To be honest, I don’t really believe in the word failure. What most people categorize as failure, I simply see as a learning opportunity and catalyst for change. Making mistakes is an integral part of making progress. It offers a backdrop against which we can measure our successes; it offers context. We can’t understand joy without pain or light without dark.
But this word “failure” is powerful. For some, it encourages them to pursue the impossible, but for others it cripples them with fear. In most cases, I’ve found the use of failure as motivation involves a cycle of guilt, shame, and judgment. I’ve found that the use of failure is not nearly as powerful as the pursuit of growth.
Failure is described as a complete lack of success, but I don’t believe that any experience is worthless. Each moment shapes us and offers perspective, and a balanced life is about integrating all of our experiences and finding self-love, acceptance, and peace. By focusing on our “failures,” to suffer or improve, we’ve already succumbed to feelings of inadequacy.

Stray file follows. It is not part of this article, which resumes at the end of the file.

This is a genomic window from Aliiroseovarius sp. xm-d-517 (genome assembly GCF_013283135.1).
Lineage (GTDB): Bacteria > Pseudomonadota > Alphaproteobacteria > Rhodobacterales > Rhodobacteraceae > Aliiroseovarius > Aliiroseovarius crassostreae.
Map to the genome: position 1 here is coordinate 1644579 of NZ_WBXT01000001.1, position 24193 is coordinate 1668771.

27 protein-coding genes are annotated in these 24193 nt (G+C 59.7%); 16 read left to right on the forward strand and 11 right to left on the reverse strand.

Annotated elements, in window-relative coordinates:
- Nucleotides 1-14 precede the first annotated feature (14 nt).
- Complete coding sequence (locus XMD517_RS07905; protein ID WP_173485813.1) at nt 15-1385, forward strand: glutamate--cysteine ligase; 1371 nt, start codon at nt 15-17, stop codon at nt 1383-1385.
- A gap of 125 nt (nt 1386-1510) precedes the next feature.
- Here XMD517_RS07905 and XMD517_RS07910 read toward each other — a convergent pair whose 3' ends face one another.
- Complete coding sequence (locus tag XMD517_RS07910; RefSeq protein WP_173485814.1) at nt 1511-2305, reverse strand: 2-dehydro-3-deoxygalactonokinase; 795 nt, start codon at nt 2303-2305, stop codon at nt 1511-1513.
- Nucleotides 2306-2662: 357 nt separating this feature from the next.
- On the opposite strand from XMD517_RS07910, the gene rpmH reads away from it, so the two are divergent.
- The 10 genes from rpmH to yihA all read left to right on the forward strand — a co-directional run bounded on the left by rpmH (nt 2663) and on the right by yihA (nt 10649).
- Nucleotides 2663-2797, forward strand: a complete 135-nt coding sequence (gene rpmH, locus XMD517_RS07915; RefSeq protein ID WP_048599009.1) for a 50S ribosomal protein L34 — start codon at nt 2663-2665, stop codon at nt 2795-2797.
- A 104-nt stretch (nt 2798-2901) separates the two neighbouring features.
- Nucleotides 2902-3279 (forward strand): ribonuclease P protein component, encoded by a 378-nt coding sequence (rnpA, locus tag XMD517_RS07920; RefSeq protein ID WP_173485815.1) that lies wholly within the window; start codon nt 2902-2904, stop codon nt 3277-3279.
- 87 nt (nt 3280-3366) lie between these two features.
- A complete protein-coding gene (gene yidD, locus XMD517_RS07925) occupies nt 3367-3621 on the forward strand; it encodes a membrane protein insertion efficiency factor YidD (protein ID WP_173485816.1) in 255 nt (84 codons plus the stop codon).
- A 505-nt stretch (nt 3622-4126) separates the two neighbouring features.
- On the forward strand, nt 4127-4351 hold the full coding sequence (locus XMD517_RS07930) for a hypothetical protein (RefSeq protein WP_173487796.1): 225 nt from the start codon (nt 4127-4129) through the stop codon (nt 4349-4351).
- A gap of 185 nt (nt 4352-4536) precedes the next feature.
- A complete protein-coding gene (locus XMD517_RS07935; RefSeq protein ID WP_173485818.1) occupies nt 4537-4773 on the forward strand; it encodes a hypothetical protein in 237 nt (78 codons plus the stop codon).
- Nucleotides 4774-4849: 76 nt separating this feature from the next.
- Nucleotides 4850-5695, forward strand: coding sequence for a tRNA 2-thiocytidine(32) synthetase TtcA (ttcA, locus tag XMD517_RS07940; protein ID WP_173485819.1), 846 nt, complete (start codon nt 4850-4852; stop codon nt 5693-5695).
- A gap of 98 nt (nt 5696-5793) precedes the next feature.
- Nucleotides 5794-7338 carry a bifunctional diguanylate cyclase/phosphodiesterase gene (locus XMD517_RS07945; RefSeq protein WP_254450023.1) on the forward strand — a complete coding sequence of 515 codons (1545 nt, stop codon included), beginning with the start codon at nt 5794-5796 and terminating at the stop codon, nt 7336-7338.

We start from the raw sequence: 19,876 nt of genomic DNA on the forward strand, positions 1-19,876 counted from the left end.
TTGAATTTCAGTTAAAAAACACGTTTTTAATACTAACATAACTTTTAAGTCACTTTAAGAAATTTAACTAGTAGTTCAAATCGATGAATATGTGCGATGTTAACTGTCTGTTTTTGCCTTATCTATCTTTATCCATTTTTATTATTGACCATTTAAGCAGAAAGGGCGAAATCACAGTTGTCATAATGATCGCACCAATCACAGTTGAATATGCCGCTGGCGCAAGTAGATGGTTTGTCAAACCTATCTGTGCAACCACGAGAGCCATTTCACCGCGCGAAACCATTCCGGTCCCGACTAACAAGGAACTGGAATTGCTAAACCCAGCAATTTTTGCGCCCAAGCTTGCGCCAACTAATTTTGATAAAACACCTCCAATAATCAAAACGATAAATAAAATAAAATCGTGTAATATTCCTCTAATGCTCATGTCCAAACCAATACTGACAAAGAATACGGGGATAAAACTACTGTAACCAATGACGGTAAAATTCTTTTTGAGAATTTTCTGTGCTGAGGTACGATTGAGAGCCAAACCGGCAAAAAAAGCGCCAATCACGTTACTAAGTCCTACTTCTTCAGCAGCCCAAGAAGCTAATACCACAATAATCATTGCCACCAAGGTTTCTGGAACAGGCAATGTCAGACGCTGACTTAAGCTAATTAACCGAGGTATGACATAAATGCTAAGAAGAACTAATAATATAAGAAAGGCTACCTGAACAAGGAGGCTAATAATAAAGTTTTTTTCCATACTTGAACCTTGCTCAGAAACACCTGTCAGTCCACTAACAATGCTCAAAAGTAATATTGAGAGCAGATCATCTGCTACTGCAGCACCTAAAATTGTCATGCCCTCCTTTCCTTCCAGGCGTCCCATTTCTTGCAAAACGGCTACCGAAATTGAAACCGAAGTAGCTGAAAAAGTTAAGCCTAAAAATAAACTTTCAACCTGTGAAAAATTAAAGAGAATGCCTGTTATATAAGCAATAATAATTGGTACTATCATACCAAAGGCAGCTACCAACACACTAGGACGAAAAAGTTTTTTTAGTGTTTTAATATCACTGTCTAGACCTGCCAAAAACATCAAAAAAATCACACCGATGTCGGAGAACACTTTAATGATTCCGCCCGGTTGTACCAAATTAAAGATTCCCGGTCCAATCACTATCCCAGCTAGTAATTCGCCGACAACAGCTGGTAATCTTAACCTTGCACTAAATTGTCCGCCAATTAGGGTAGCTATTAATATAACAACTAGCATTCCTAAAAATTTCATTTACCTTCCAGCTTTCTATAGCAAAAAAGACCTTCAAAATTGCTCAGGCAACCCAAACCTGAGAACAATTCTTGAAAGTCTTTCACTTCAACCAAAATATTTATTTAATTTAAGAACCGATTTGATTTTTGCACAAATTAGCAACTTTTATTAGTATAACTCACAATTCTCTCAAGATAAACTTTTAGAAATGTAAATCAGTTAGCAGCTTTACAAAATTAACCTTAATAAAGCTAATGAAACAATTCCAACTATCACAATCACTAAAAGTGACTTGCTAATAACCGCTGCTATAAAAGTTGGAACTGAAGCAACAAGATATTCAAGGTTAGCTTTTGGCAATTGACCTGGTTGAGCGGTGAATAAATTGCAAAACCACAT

Why can’t growth simply be a continuum that extends in all directions, likes shades of colors on a color wheel? Do we have to live in a black and white world of failure and success, or is there room for the in between? I think it is impossible to be a total failure or a complete success because we are complex beings. There has to be at least a shred of benefit and detriment in everything we do because choices have a variety of consequences. Every choice we make will have an effect, none of which are 100% positive or negative.
We live in a multi-colored world where the dichotomy of success and failure is actually impossible. We do not live in a utopia or dystopia. We live in a real world with an unlimited variation of experiences. So the next time you feel like a “total failure” as a mother, remember this is categorically impossible. Are your kids fed, clothed, and relatively safe? Good job. Do your kids feel loved? Good job. Is your house clean? Sometimes the answer is, “Who cares?”
Our dark days are not “failing” days; they are simply another experience on this journey of motherhood, and I’ve found they make the beautiful days that much sweeter.